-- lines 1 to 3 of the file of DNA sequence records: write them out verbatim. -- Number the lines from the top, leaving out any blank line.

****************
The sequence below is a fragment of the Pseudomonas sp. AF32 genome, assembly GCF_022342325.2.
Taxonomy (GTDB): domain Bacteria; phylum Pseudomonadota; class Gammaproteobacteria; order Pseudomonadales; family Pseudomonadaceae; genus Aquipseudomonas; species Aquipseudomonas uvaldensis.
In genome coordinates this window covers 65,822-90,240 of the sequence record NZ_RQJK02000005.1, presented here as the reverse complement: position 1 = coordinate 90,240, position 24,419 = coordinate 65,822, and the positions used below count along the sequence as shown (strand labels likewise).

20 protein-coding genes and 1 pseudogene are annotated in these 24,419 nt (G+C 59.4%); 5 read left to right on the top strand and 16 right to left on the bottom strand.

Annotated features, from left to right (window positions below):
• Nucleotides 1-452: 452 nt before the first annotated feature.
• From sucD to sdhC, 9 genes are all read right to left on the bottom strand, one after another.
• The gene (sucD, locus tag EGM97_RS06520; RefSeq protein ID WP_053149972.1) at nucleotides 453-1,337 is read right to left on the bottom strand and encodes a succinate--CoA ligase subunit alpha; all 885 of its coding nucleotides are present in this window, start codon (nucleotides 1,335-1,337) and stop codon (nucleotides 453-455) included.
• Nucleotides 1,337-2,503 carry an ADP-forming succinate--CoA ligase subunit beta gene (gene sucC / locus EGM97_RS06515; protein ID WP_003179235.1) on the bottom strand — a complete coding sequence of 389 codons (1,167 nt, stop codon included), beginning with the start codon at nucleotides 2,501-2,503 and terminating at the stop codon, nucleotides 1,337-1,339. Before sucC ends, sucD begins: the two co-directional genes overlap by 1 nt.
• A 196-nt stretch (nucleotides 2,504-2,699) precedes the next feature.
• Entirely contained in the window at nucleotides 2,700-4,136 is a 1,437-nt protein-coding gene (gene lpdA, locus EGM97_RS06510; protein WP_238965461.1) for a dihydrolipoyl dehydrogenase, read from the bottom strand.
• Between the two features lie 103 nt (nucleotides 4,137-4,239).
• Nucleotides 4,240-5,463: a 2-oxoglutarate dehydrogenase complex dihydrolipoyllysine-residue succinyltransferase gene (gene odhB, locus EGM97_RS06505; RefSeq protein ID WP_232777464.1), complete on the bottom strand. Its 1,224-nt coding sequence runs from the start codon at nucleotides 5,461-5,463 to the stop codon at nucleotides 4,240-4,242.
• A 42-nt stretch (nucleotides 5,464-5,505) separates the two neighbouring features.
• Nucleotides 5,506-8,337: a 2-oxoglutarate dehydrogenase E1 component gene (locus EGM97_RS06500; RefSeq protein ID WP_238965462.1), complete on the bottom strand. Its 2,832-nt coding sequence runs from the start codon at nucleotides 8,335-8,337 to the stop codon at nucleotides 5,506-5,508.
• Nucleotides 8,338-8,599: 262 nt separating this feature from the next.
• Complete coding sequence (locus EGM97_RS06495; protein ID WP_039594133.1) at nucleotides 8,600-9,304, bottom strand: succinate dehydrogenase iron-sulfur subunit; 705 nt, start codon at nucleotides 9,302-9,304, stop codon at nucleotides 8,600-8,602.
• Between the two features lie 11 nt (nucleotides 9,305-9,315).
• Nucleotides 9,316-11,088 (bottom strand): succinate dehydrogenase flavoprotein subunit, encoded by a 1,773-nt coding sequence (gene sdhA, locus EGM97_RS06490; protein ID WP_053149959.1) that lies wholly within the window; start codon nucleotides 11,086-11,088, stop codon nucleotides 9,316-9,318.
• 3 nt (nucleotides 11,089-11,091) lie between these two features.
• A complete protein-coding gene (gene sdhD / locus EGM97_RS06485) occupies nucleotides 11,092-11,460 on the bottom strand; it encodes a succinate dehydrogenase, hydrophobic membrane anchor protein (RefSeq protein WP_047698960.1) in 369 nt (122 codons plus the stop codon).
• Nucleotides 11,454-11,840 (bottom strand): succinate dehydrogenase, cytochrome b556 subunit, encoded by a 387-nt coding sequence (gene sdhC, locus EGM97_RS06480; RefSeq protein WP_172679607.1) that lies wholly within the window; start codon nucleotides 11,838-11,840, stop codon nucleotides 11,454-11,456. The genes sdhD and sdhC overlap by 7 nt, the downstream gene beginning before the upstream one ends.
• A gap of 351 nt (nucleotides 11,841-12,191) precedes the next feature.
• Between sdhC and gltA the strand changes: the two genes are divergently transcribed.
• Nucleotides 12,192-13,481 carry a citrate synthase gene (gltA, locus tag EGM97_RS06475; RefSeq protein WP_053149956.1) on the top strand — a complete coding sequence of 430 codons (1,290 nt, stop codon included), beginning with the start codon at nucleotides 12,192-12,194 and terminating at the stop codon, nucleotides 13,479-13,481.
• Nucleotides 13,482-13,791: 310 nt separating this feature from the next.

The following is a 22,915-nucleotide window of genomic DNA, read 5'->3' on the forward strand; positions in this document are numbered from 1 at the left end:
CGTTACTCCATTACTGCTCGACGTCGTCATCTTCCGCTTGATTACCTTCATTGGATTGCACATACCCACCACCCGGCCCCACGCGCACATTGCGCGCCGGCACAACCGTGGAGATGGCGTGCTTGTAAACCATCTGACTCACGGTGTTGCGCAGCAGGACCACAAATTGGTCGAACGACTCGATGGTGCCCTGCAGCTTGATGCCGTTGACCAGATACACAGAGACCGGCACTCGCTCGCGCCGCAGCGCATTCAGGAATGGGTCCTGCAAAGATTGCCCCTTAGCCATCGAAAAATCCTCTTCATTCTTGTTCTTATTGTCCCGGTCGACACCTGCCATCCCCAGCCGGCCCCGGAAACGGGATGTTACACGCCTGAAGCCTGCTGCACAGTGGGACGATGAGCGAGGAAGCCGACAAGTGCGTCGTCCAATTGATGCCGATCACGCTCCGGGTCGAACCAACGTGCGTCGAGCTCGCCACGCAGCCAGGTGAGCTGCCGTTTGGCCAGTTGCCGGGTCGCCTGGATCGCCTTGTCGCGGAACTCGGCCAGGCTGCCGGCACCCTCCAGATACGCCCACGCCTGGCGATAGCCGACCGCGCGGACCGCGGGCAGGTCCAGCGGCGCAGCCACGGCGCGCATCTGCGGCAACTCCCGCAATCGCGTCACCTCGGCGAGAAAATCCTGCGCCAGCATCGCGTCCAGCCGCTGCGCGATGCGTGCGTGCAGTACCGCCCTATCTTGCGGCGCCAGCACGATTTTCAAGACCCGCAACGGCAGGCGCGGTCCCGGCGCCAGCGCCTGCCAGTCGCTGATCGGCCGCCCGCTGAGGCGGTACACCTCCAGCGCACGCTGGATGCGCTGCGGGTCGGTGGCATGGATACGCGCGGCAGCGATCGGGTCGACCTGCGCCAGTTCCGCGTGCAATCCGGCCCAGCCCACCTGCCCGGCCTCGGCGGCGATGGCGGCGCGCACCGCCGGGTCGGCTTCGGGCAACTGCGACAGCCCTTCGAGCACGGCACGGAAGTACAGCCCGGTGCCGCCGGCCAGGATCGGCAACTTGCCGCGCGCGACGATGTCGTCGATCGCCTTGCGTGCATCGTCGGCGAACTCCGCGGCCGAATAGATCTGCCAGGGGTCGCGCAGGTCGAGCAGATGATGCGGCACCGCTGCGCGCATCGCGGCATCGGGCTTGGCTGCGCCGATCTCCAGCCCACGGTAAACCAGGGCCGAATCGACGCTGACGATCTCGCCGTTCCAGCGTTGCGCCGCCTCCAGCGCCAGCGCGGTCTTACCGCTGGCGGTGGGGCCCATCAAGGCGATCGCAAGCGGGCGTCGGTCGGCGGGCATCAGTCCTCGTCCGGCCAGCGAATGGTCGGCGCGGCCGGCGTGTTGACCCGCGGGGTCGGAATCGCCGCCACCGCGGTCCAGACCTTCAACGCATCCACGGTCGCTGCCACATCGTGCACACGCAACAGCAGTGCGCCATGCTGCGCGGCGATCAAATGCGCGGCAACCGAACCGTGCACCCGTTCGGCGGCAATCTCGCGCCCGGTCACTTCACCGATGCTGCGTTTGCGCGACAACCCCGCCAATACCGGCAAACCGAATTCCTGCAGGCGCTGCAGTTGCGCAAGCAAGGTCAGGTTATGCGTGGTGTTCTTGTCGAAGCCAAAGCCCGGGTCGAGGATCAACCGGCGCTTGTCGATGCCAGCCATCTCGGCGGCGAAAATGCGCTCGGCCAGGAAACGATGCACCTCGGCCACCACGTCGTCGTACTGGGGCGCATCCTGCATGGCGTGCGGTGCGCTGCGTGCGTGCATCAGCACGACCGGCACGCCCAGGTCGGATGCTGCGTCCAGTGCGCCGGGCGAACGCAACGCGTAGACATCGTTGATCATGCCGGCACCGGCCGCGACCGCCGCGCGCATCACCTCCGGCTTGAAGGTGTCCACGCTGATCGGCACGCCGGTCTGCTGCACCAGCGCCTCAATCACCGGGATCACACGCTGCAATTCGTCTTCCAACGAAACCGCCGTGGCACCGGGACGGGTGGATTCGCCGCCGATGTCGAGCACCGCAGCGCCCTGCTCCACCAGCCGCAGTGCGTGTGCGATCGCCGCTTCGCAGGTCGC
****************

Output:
The sequence below is a fragment of the Pseudomonas sp. AF32 genome, assembly GCF_022342325.2.
Taxonomy (GTDB): domain Bacteria; phylum Pseudomonadota; class Gammaproteobacteria; order Pseudomonadales; family Pseudomonadaceae; genus Aquipseudomonas; species Aquipseudomonas uvaldensis.
In genome coordinates this window covers 65,822-90,240 of the sequence record NZ_RQJK02000005.1, presented here as the reverse complement: position 1 = coordinate 90,240, position 24,419 = coordinate 65,822, and the positions used below count along the sequence as shown (strand labels likewise).